Children's Authors Gone Wild!

Author SiĆ¢n Pattenden went after a recent clause added to Random House contracts in the UK:
If you act or behave in a way which damages your reputation as a person suitable to work with or be associated with children, and consequently the market for or value of the work is seriously diminished, and we may (at our option) take any of the following actions: Delay publication / Renegotiate advance / Terminate the agreement.
"Writers are not, and should never be, seen as role models," Ms. Pattenden states in her Guardian blog post.

Yet another example of how different we are in the States. I doubt if any of our publishers would consider a clause like this one, and yet I think there might be an unwritten expectation in the industry that we are supposed to be role models.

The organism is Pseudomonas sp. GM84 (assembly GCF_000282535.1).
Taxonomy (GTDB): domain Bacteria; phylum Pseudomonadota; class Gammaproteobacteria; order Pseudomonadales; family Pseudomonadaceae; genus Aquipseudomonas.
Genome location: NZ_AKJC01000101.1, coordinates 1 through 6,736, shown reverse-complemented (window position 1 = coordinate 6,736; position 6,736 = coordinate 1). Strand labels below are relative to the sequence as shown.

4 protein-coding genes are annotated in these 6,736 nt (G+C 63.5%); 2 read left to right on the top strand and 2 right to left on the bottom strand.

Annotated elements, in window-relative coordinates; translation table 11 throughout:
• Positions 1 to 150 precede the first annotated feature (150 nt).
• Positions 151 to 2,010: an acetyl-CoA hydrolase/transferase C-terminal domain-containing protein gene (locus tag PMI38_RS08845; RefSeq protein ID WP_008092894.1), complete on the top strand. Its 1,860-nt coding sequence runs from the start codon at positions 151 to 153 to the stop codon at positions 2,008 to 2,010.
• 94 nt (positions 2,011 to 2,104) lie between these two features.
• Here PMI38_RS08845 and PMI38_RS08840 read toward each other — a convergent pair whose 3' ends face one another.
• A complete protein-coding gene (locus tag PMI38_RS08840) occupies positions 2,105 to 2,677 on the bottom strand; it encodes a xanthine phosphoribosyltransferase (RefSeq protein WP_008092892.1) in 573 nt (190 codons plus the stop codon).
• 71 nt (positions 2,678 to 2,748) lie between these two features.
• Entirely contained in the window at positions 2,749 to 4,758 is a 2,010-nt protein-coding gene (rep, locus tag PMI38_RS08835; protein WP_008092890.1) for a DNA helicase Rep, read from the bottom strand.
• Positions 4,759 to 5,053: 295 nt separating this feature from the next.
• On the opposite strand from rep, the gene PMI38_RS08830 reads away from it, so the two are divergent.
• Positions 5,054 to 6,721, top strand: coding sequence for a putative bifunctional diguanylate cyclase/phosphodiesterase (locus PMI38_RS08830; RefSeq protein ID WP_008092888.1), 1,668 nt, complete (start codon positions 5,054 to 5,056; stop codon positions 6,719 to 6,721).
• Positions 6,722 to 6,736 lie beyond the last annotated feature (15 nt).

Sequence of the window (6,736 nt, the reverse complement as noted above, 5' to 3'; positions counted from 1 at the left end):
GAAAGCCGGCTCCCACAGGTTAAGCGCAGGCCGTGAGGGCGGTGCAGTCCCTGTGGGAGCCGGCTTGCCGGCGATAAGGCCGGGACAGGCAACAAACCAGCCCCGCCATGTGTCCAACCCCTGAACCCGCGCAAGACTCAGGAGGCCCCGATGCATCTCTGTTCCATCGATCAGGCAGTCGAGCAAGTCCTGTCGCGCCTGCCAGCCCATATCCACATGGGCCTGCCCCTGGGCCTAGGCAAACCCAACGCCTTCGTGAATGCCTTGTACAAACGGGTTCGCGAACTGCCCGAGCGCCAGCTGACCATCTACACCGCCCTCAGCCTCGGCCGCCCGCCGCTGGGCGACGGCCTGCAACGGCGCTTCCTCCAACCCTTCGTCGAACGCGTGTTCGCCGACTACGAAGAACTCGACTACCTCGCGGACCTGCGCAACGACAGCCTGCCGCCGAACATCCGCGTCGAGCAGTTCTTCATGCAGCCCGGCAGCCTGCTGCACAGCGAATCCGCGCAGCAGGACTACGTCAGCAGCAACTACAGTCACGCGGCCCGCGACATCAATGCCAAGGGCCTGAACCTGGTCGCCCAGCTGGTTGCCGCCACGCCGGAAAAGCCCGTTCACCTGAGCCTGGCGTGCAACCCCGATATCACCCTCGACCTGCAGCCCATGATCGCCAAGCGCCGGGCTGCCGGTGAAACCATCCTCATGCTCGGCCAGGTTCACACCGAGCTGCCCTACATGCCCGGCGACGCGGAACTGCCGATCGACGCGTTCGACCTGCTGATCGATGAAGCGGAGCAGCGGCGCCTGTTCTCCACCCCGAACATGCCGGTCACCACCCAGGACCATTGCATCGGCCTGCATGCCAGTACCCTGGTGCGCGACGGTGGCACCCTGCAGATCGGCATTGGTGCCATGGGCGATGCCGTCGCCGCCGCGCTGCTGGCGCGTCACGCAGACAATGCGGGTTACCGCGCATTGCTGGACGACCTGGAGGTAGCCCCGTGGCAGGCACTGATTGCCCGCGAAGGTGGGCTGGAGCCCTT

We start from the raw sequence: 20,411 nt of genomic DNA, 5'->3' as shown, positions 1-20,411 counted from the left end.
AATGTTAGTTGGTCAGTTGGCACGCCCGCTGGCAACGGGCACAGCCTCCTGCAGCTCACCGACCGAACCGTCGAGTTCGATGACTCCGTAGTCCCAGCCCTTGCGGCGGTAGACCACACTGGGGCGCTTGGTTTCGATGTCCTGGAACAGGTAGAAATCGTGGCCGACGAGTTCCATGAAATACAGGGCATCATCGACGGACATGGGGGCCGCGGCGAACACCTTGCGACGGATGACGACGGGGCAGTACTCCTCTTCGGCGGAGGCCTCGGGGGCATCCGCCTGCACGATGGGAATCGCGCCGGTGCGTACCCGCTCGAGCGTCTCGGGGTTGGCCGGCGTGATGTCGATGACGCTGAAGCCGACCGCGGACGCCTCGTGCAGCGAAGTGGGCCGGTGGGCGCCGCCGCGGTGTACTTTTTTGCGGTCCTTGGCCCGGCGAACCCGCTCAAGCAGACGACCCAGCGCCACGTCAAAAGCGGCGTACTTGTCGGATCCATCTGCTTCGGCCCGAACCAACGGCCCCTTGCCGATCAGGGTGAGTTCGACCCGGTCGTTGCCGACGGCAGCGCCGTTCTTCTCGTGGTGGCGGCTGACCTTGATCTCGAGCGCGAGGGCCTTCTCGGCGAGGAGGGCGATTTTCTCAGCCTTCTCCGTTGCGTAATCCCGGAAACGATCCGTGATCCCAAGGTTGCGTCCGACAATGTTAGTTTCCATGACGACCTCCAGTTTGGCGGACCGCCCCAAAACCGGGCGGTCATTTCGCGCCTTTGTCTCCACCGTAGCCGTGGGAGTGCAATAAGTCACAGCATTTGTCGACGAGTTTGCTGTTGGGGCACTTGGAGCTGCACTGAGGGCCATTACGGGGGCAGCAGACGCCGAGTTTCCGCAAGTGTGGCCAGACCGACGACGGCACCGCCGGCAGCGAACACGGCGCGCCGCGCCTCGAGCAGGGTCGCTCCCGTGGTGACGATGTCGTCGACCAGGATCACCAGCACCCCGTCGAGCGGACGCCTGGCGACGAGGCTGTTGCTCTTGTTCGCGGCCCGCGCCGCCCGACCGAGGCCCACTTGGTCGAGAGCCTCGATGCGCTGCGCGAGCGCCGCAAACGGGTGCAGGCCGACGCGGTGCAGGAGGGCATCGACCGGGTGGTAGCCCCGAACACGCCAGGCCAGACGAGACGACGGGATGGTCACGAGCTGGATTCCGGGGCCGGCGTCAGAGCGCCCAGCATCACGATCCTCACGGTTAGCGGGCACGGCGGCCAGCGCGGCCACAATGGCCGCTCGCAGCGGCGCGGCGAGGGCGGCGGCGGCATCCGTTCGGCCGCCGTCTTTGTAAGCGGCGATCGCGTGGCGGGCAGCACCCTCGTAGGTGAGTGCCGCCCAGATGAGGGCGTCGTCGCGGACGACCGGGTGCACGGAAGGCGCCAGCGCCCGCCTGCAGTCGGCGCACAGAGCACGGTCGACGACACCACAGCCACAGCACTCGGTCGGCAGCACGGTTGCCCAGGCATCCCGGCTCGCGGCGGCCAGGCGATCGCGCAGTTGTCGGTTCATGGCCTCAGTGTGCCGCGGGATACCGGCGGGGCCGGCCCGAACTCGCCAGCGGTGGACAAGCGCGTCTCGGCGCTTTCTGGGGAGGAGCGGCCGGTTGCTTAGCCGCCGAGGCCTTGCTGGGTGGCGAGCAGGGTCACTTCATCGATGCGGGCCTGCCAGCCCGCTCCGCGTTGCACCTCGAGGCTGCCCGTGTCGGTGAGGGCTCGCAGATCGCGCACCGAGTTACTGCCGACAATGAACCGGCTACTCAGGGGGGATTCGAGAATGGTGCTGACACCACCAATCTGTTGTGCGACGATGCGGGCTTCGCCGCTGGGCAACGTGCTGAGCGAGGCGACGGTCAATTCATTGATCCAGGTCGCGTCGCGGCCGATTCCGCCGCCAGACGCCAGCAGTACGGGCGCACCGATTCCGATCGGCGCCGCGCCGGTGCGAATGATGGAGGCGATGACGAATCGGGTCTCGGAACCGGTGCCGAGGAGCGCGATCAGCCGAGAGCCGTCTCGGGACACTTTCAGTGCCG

Most American children's book authors aren't known for DUI arrests, suicide attempts, or accusations of abusive behavior towards our mothers. Are creators of children's stories a happier, more stable (some might read: boring) bunch than other artists? Are we better at keeping our mistakes quiet? Or is there an unwritten code moderating our behavior this side of the Atlantic (authors who are party animals need not submit manuscripts; celebrities exempted)?